Wednesday, 25 November 2015

Who has to pay court reporter for hearing?

Some common questions that pervade the minds of various parties in judicial settings are:
Who is responsible to pay the court reporter fee? Plaintiff? Defendant? Share the costs? What if the defendant refuses to share the costs? And Can I force the defendant to pay for his side of the deposition?

Usually, the fees rest on the party who notice the deposition or the hearing. The attorney who orders the deposition is responsible. For example if an individual requests his lawyer to depose the defendant in a particular case, then the lawyer has to pay for that transcript; which in turn implies that the client will cover the lawyer’s cost in that regard. In summary the person who requests the deposition pays. However, the deposition is a cost and the winner of the lawsuit recovers his cost. If the other party requires a copy of the deposition they must pay for that.

 Are all court reporter fees deferred?

The Supreme Court uses forms and procedures for deferral or waiver of court fees and costs. Applications for deferral or waiver of Court reporting fees are normally granted in the following common cases:
·        Fees for obtaining one certified copy of a final order, judgment or decree in all civil proceedings
·       Filing fees
·       Court reporter's fees for the preparation of court transcripts if the court reporter is employed by the court.
·       The fee for service by publication if service is required by law and if the applicant establishes by affidavit specific facts to show that the applicant has exercised due diligence in attempting to locate the person to be served and has been unable to do so.
·       Fees for a certified copy of a temporary order in a domestic relations case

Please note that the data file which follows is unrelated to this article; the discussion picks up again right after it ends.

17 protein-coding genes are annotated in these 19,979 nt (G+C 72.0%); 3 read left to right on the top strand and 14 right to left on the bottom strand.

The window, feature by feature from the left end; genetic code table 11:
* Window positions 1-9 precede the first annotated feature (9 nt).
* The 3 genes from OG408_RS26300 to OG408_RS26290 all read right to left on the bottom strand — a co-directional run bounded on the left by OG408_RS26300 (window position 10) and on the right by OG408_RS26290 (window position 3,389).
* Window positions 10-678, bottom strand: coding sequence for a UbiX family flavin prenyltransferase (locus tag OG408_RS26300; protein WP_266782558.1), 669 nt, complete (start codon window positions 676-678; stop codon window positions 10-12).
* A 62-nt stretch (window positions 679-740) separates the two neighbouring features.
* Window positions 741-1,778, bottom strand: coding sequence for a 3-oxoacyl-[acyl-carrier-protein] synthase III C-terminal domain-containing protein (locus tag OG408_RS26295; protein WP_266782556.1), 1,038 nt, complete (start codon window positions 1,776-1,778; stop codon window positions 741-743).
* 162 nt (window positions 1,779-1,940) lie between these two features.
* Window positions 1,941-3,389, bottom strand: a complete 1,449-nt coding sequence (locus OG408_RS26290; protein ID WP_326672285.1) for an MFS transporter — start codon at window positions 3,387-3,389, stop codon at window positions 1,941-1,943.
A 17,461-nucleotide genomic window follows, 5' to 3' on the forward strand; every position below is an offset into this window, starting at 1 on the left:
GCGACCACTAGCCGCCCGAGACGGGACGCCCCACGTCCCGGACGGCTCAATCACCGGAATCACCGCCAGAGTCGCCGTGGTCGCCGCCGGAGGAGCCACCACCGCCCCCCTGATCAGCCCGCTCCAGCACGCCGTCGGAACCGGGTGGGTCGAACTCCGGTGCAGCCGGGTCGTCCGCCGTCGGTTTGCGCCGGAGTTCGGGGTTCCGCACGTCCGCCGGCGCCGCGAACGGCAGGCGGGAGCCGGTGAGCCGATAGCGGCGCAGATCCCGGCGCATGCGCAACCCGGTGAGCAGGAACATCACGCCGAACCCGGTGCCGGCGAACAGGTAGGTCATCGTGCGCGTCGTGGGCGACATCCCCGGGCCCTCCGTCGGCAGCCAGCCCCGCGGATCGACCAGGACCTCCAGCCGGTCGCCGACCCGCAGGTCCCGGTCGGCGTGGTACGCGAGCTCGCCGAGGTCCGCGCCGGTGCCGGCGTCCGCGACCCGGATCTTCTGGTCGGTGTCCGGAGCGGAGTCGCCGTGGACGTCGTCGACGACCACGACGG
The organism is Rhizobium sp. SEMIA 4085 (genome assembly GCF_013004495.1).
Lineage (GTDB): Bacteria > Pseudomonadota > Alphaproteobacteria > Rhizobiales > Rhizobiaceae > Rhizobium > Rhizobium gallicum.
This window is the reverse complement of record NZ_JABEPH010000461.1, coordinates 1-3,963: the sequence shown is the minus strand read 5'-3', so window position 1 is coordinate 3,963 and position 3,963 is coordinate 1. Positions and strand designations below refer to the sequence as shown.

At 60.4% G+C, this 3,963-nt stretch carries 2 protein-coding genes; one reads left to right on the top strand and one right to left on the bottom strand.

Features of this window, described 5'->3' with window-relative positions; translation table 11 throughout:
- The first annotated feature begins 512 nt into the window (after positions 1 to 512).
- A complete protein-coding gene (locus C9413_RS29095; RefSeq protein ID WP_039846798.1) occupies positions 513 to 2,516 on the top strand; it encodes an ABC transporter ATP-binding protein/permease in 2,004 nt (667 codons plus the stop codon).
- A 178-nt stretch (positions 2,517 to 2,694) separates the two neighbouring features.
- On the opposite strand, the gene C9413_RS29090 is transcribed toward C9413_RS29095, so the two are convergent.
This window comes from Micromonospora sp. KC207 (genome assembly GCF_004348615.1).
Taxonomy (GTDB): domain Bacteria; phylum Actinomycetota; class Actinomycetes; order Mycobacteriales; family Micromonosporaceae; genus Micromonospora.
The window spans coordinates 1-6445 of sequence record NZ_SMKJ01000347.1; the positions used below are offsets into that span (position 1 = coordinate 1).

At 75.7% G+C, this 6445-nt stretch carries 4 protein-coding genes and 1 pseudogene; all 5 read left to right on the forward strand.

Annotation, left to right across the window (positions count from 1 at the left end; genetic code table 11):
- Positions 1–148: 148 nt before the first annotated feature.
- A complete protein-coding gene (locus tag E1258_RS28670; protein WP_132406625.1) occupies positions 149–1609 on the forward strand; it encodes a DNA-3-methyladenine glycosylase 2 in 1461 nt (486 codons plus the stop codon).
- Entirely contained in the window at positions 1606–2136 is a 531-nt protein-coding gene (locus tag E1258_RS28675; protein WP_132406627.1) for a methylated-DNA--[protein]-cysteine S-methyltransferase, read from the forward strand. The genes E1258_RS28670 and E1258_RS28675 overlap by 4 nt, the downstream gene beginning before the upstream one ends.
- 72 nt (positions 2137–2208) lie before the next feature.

·       Fees for issuance of either a summons or subpoena
·       Law enforcement, sheriff and Marshall fees for service or process in cases where:
(a) The applicant established by affidavit that the applicant has attempted without success to obtain voluntary acceptance of service of process.

(b) The applicant's attempt to obtain voluntary acceptance of service of process would be futile or dangerous.

(c) An order of protection or an injunction against harassment in favor of the applicant and against the party sought to be served exists and is enforceable.

Tuesday, 24 November 2015

Legal reporting: Covering the judicial system and understanding its importance

I hope this content will help you a lot to know importance of court reporters and of their institute why these services are in action and most demanding while the work is really proficient and tough.

 To know some more about court reporting and news about stenography you can visit our blog anytime or you can simply subscribe us.

Tuesday, 10 November 2015

Number Drills - Court Reporting Student

Number Drills - Court Reporting Student

This video provides a series of number drills; social security numbers, 100, 1,000, $, and decimal point.

Tuesday, 3 November 2015

Planet Depos acquires MAR Reporting Group LLC

In June of 2015, Planet Depos a global court reporting company providing best-in-class court reporting, interpretation and trial support services, acquired M.A.R. Reporting Group. Planet Depos, LLC, the only international court reporting agency led by court reporters and world-renowned industry experts, provides court reporting, videography, videoconferencing, interpretation, and trial support services throughout the United States and abroad to international law firms, worldwide corporations, and government entities.